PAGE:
When it comes to the Bible or scripture, there a lot of different questions and concerns that people have. This is not surprising since we are so far removed from the writing of scripture. Probably the two most frequent questions I hear people asking is how did we get scripture and how can we trust scripture to be true. Those are understandable questions that deserve an answer and the passage from 2 Timothy 3:16-17 is usually the beginning place to start answering these two questions which are somewhat interrelated.
There is just one problem here. The passage of 2 Timothy 3:16-17 is addressing another implied question that we often fail to grasp. When Paul says that “All scripture is inspired of God…” (NRSV),* he assumes that his readers (originally Timothy and now us) understand that scripture comes from God and can therefore be trusted. This is not to say that Paul did not understand the human element in the writing of scripture. Paul, as well as other writers of scripture, often use phrases like “it is written,” “David said, ” or “the prophets say” which is an acknowledgement of the human element. Yet from the eyes and ears of faith, Paul was able to understand the providential work of God in scripture. So Paul is automatic in his ability to trust scripture to be true and therefore does not feel the need to defend that claim.
This is where we need a reality check. Typically all talk about the inspiration of God and the truthfulness of scripture automatically turned into a discussion about the inerrancy and infallibility of scripture, citing 2 Timothy 3:16-17 as a proof-text. I believe this has been a mistake because it has subverted attention from the point Paul is trying to make (which I will get to shortly). Ironically, these two words – inerrancy and infallibility – are not even found in scripture itself. They are words that belong to rather modern philosophy instead.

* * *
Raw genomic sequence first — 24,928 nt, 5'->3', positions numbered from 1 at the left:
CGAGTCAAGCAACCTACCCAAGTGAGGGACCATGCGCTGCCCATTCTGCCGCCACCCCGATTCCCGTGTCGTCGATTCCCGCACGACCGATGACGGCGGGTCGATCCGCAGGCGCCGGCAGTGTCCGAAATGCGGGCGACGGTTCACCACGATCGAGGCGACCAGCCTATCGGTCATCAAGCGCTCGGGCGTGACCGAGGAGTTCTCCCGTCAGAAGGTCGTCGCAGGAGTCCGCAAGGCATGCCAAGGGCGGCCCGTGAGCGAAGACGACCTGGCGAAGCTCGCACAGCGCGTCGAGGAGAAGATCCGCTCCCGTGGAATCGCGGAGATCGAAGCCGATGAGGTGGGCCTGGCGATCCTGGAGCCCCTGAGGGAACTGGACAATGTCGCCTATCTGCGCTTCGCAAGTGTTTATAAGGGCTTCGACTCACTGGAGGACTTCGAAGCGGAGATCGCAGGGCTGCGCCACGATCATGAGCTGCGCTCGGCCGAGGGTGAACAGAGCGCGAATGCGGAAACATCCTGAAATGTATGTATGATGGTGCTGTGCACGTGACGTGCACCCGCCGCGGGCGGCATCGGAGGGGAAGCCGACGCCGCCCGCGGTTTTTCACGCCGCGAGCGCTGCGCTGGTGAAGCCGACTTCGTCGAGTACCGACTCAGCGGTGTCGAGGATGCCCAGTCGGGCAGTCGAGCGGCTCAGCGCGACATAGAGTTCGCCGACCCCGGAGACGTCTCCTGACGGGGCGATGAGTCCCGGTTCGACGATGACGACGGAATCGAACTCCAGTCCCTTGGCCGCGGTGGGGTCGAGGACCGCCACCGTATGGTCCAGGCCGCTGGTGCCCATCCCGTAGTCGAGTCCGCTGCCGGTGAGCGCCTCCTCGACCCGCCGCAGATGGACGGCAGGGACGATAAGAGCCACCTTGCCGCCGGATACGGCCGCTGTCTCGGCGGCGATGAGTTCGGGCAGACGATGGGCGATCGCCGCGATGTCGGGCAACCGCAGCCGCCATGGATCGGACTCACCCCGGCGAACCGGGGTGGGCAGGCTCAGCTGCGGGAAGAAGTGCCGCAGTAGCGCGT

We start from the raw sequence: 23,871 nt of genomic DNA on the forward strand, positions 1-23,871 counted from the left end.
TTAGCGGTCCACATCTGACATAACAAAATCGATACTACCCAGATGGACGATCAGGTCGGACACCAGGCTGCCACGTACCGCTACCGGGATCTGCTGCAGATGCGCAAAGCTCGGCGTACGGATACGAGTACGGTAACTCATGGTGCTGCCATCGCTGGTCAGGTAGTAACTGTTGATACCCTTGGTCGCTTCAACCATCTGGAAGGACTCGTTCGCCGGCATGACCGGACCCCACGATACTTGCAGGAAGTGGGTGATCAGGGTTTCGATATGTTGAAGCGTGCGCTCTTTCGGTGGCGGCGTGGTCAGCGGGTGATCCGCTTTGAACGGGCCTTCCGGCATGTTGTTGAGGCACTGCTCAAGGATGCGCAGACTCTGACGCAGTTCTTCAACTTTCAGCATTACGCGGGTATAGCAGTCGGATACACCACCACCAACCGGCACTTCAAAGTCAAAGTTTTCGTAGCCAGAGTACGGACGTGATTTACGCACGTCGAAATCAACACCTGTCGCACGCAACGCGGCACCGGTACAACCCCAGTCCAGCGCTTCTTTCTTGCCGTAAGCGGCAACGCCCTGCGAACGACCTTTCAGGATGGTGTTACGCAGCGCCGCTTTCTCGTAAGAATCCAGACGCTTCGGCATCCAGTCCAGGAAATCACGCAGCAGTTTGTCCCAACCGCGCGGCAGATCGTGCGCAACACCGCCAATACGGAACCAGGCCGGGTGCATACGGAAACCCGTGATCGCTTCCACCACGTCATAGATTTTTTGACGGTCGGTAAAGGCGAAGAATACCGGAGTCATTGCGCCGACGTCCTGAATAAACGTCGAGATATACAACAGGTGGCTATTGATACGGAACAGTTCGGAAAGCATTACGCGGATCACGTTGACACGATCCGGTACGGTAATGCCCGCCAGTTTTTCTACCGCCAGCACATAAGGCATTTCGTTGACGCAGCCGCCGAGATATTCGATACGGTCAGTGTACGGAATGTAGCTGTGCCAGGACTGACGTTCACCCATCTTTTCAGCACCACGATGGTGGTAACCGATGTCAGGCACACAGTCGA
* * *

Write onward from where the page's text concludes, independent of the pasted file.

Some will object to my criticism at this point. Some might even suggest that the foundation for truth is lost if we fail to hold on to inerrancy and infallibility while defending their claim, that we may lose the foundation for truth. I disagree! The God we serve is much bigger than the philosophical questions some wish to haggle over. In fact, it is my faith in the robust ways I see God at work in history, in the lives of others, and in my own life that allows me to trust scripture as his inspired word and therefore regard it as true and authoritative.
If we can get to that place in our own faith then we just may be able to pass by the room in which all the philosophical discussions are taking place and instead find ourselves in that place where Paul wants to take us. Paul goes on to say about scripture that it is, “useful for teaching, rebuking, correcting and training so that the servant of God may be thoroughly equipped for every good work” (italics mine). This is to say that scripture has been given so that it can read us and as it does, it teaches us, rebukes us, corrects us, and trains us in the righteous ways of God so that we live as witnesses of God’s righteousness.
I like to tell the people I preach and teach to that scripture has been given to us so that we can become living Bibles because sometimes the only Bible someone else is reading is us. Think about that. This is why it is important for us not to get lost in all the philosophical discussions about scripture or to become arrogant in our faith, reading scripture in order to become the judge of everyone else.
North America is increasingly becoming a post-Christian culture and along with that a post-biblical culture. That is, there are more and more people who have never been a part of Christianity and have never read the Bible. But they are watching us, reading us and taking notice of us. Thus more than ever in our lifetime, how we live our lives is becoming the most critical factor of our witness for Jesus. And we have been given scripture so that we can learn to live a life that bears authentic witness to Jesus Christ… Because sometimes, the only Bible people are reading is us!
* Except for Ambrose, all of the church fathers understood this term in the passive sense; see Risto Saarinen, The Pastoral Epistles with Philemon & Jude, 155.